Motivation Articles

11 Ways to Make Father's Day Special

Have Fun With Your Children

Father’s Day is a unique opportunity for dads and kids to step outside the norm, learn a bit more about each other and have some fun in the process. Here is a list of activities for fathers to do with their sons and daughters on Father’s Day.

11 Activities to do with Kids on Father’s Day:
  1. Switch roles with them. Let them be the dad and you, the kid.
  2. Tell them a story, but not one from a book. Make something up or tell them a few anecdotes from your childhood – especially ones where you got into trouble.
  3. Do something important in the community. Volunteer at a homeless shelter. Help Habitat for Humanity build a house. Or, if the kids are older, do some work for a cause they support.
  4. Make a movie of the day. If you don’t have a movie camera, take a few rolls of regular film, get them developed at a one-hour photo place and make a scrapbook.
  5. Pretend you like the tie they got you and wear it all day.
  6. Take (don’t send) them to a concert. They get to pick the music and you resist the urge to complain about it.
  7. Listen. Set aside some time and let the kids know that you’re available to listen to anything they have to say on any topic at all. Give advice only if they ask for it.
  8. Visit or call or write your own father to wish him a happy Father’s Day. If he’s not alive, spend some time telling your kids about him.
  9. Write the kids a thank-you card – not for the gifts, but just for being. After all, you wouldn’t be a father without them.
  10. Let them meet the secret you. Tell them something about yourself that they’ve never heard before – could be a favorite place or a secret dream you had as a kid.
  11. Best of all: Do absolutely nothing. Spend a completely unstructured day with the kids doing exactly what they want to do. Ignore the distractions of the phone, e-mail, bills, work and errands and focus completely on them. Top off the day with an ice-cream sundae.

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Member Comments

    the author doesn't get it ,, IT IS FATHERS DAY.. not kids day. do something special for DAD.
  • I love the trading places idea!
    Father's day should be about DAD, not so much about the kids. Though, dad should spend time with his kids, the kids should be encouraged to watch/listen/do what dad wants more than dad do what the kids want to do, IMO.
    I was into heavy metal and rock when I was a teenager, taking my "classical music fan" of a father to one of my concerts would have not been about him at all. That would have been just mean, I think! hahaha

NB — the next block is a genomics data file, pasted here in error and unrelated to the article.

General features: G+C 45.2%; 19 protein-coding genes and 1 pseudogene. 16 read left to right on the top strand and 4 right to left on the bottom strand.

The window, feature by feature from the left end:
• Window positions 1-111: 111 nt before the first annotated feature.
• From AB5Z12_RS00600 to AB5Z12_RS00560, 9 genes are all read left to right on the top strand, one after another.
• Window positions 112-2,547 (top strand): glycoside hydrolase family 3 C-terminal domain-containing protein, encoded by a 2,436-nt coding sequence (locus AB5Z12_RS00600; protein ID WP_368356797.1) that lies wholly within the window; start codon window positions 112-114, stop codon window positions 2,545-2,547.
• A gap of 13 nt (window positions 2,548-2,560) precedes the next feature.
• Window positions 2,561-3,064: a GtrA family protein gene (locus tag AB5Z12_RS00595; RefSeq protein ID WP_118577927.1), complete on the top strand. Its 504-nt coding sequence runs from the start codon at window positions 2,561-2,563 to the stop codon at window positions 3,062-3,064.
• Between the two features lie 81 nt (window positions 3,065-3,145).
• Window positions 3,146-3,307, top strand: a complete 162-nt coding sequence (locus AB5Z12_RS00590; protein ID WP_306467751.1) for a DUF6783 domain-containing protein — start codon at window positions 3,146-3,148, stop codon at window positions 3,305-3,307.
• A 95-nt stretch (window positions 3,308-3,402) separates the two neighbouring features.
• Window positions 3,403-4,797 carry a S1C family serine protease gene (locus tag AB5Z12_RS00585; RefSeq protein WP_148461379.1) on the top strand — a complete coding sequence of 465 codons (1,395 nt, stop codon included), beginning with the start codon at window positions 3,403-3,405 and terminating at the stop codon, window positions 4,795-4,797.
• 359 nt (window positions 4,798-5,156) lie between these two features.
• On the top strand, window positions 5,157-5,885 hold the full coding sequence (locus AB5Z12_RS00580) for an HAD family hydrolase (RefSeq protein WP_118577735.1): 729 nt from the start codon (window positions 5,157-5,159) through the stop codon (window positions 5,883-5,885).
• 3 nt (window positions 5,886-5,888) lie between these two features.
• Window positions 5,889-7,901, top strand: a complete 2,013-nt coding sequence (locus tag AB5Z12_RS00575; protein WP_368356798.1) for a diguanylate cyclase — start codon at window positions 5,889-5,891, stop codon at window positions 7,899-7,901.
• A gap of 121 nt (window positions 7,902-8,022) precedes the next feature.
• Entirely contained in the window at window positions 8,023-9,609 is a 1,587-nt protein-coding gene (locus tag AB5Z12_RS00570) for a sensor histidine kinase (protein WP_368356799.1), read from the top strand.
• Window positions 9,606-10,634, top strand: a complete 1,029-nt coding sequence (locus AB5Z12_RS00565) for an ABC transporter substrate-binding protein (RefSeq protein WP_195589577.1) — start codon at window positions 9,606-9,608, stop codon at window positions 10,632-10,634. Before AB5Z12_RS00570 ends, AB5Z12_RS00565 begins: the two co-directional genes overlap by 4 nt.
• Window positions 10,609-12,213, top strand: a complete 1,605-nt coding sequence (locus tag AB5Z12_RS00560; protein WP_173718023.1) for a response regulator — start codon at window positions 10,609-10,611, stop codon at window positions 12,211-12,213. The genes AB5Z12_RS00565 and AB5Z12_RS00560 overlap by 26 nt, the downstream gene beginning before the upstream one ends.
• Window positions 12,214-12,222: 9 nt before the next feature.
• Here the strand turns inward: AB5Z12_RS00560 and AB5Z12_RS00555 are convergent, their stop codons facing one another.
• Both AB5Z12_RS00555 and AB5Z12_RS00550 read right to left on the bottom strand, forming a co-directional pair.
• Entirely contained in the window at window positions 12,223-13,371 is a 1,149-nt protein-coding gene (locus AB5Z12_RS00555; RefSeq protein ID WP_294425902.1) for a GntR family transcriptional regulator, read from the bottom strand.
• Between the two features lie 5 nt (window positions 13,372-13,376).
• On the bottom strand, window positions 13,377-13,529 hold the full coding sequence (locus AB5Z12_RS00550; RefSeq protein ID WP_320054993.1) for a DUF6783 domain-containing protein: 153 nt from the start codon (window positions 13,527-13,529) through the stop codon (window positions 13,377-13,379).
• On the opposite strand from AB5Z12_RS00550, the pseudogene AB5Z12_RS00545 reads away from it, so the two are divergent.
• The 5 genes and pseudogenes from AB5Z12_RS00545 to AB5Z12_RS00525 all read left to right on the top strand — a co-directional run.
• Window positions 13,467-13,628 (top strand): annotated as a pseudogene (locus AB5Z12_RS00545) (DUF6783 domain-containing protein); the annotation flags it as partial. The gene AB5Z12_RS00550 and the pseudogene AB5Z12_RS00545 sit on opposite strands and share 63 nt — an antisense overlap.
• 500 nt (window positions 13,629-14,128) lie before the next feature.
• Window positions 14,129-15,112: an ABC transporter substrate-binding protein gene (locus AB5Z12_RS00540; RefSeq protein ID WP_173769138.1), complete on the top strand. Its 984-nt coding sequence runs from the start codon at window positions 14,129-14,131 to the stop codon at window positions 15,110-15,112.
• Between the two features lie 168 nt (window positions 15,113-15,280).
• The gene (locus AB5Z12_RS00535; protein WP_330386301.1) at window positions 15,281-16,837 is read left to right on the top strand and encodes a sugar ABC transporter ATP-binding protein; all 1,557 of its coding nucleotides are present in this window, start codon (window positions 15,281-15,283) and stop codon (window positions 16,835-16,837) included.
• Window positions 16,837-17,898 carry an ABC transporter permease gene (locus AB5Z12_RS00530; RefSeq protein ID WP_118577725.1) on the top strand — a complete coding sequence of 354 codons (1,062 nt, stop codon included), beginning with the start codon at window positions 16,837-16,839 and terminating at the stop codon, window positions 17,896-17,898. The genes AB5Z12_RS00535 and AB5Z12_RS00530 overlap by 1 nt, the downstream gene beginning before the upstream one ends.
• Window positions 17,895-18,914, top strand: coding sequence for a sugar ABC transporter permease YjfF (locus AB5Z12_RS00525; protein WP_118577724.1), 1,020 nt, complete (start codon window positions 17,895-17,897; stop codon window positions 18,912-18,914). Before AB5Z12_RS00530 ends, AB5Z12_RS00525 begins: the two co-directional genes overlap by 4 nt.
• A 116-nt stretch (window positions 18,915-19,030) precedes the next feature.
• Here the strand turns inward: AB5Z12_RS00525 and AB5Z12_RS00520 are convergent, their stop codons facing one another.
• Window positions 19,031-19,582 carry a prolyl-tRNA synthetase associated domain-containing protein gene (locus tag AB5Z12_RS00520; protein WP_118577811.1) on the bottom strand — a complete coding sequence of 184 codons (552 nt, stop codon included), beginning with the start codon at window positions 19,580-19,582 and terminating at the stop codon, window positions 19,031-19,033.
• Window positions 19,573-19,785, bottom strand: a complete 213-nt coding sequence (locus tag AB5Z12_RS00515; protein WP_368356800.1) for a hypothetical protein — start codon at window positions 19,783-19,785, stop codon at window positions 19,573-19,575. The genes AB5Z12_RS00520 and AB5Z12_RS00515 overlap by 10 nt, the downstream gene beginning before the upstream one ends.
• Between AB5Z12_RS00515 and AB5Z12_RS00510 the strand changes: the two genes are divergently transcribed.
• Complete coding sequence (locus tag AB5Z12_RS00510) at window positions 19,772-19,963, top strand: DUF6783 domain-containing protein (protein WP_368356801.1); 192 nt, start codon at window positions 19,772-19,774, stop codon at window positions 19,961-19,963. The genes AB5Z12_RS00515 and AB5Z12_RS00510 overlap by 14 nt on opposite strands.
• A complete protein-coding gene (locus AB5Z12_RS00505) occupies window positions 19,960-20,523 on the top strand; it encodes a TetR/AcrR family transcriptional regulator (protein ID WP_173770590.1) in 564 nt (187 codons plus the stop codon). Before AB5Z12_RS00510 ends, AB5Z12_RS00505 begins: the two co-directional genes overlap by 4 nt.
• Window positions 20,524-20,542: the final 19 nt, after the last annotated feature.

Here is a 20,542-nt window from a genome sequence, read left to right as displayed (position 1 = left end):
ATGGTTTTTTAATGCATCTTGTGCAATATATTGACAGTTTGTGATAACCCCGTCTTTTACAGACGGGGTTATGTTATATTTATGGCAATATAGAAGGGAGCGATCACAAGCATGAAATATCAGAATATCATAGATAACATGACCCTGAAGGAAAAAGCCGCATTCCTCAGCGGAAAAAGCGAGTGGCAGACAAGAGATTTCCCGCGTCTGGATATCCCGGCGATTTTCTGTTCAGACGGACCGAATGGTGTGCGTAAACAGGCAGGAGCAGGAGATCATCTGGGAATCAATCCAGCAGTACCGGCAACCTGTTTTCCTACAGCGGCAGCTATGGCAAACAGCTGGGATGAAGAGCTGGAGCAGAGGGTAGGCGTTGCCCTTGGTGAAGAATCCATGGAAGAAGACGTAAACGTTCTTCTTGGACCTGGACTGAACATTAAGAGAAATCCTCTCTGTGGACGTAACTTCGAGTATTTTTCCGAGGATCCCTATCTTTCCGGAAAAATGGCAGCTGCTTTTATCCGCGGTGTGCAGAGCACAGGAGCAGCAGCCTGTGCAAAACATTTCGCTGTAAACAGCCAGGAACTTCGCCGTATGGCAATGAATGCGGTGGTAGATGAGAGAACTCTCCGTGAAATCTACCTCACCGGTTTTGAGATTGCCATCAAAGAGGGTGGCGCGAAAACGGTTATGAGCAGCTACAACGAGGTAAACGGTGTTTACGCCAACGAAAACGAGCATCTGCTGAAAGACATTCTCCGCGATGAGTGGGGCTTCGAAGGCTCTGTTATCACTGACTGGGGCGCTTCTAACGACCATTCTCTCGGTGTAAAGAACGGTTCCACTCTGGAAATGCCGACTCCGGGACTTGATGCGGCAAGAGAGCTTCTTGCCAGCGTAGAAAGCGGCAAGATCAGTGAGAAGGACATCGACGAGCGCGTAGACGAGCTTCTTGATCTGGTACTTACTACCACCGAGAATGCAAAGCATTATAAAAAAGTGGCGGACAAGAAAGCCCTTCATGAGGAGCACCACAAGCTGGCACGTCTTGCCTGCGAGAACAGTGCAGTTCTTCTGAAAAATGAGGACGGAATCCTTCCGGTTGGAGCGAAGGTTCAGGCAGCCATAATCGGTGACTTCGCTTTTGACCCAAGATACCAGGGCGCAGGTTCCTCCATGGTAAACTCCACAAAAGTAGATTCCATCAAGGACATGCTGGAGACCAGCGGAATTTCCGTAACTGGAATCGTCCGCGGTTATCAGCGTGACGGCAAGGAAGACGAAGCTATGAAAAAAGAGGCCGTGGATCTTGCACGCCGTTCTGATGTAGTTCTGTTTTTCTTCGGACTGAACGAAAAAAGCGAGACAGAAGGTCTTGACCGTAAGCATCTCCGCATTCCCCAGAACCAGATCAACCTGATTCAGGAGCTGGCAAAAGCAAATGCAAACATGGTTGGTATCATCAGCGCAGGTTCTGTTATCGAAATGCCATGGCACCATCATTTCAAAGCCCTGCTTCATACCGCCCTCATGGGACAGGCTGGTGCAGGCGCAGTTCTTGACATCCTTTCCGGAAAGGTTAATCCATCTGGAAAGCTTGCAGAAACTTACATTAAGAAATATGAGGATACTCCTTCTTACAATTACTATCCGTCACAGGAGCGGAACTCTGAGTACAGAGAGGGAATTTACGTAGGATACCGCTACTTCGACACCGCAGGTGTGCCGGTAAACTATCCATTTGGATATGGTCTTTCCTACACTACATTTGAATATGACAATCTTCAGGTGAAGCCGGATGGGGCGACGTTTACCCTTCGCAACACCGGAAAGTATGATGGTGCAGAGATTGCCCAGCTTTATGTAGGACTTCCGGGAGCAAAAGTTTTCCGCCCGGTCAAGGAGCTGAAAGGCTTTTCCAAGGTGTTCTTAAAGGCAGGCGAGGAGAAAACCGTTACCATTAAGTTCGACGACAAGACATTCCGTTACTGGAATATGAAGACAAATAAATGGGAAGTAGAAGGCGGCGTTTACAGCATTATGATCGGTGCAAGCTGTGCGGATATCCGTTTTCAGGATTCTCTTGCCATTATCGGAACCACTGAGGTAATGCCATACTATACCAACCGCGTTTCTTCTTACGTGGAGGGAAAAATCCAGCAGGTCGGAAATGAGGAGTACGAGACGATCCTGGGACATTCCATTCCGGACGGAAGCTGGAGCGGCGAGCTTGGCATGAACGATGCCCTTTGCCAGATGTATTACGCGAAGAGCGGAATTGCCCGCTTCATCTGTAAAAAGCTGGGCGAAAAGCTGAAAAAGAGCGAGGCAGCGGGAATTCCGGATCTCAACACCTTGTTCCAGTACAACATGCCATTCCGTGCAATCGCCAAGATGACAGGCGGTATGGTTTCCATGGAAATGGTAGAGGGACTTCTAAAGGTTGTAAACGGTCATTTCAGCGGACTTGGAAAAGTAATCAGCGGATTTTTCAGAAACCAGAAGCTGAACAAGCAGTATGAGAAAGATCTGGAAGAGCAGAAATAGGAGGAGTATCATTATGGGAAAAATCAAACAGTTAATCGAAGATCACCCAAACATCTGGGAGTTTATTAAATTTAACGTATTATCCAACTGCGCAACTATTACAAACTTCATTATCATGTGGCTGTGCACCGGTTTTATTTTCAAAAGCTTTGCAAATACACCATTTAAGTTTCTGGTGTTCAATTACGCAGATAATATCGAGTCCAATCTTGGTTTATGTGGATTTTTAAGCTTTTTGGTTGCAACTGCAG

• These are nice ideas about bonding with your children but I agree with other commenters that father's day is about dad, not the kids. If this is how dad wants to spend his day, that is great. But I think it's nice to focus on him more.
  • I've shared this with a friend of mine. There were a few items listed that I am sure he would enjoy doing with his son. I like the idea of writing the son a Thank You. Think I might use that one for Mothers day next year
  • Great article. I miss the times that we could have spent together. My father was always gone.
    'Top off the day with a sundae' - hmph!!!
    I'm curious if you would have the same suggestions for celebrating Mother's Day. As other posters have said, it's FATHER'S DAY, not KID'S DAY. The kids should be doing things for the dad.

    What about bringing DAD breakfast in bed - traditional for Mother's Day.
    What about taking DAD out for dinner and celebrating not just DAD, but FAMILY?
    What about making a special gift or card for DAD?
    What about washing DAD's car,or cutting the grass?
    What about the kids going to one of DAD's concerts?
    What about playing a game that DAD likes, or watching a game with him?

    Since most families cater to what the kids want every day of the year, it's time to celebrate the parents.
  • Happy Father's Day to everyone who plays the role.
  • These are all great ideas of things you should do with your kids, but it is this kids' day or father's day?
  • don't just do this on Father's Day. If possible set aside at least 1/2 day a week to devote just to children.
  • YASMINE111
    I liked the article so much, but I find it more useful to be made in vaccations and holidays where dads have to spend more time with their kids after a hard week of work; I see that kids will do nothing that way to celebrate their father's day, instead we celebrate their existance the whole year!
  • I just watched Charlie Rose's show on Tim Russert, and Tim most obviously loved his dad and knew his dad loved him. Like most fathers of his generation (and many now), Tim's dad expressed his love through what he did, not what he said. I love these suggestions, because they give today's dads ways to express their love for their kids, in words or by other means they may find easier. I send my love and respect to all the dads out there - Happy Fathers Day - you deserve it.
  • Several of these tips translate for my role as Auntie -- thanks!

About The Author

Armin Brott Armin Brott
A nationally recognized parenting expert, Armin Brott has written on parenting and fatherhood for The New York Times Magazine, The Washington Post, and Newsweek.